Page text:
Abbasi, probably not used to being grilled in courtrooms, fumbles and says NAB has not accepted that part of the judgment. “Then why did you not file an appeal against this?” Minallah questions. Abbasi responds by saying that the conviction has been “independently” handed out over Section 9 (a)(v) anyway.
But Minallah persists and is backed by Aurangzeb. If charges have been framed on two offences, he says, how can NAB accept an acquittal in one offence when there is such an enormous overlap between them? “You are putting forward a self-defeating argument,” says Aurangzeb. “If you are claiming that both charges are independent of each other then you are agreeing that the defendant has not acquired the properties through corrupt means because he has been acquitted over that charge. You may not know where he has gotten [the assets] from but you are accepting it is not through dishonest means.”
Abbasi wiggles this way and that but fails to come up with a satisfactory answer. The defence team stands back amused, watching the debate unfold. It is mostly Minallah who does the talking but Aurangzeb, too, makes occasional remarks — the two frequently consulting each other in hushed Pashto.
The judges go on to question the sentence handed down to Maryam, asking the prosecution to clarify whether she was a dependant of Nawaz Sharif or a benamidar (someone who owns an asset in name only on the behalf of its actual owner). Being a benamidar in itself is not an offence, Minallah points out, even if the trust deed submitted by her is forged.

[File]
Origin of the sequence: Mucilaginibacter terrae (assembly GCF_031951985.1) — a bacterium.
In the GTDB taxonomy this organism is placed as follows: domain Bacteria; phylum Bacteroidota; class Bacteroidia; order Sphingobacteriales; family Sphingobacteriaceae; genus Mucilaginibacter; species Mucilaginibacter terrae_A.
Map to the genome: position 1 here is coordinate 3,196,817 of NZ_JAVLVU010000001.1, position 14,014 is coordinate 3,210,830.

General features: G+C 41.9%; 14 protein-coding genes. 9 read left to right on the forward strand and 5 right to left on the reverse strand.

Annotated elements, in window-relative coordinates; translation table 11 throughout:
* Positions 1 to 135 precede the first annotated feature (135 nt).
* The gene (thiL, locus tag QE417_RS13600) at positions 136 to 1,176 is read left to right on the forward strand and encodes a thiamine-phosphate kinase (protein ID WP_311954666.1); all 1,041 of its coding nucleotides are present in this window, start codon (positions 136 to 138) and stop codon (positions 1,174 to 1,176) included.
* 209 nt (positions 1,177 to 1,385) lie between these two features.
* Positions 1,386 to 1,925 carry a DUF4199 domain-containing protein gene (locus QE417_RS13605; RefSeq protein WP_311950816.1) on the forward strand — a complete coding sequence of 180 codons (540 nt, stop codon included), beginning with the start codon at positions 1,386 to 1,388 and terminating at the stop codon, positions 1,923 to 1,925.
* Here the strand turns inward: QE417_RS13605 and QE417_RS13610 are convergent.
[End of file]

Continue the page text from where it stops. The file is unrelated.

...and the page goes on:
He is also confused as to how she has been convicted for owning assets beyond means if the assets are not owned by her but by her father. “NAB must take a clear stance as to whom the properties belong to,” Minallah says, waving aside Abbasi’s interruptions. “You say the properties actually belong to Nawaz Sharif but you concede that you cannot prove they have been acquired through illegal means. Then you say the children are his dependents but they are also beneficial owners. You claim it is difficult to ascertain ownership but you want the children and the father both convicted. Give me one name out of the three,” Minallah says, leaning forward. “Who owns the properties: Nawaz, Maryam or Hussain?”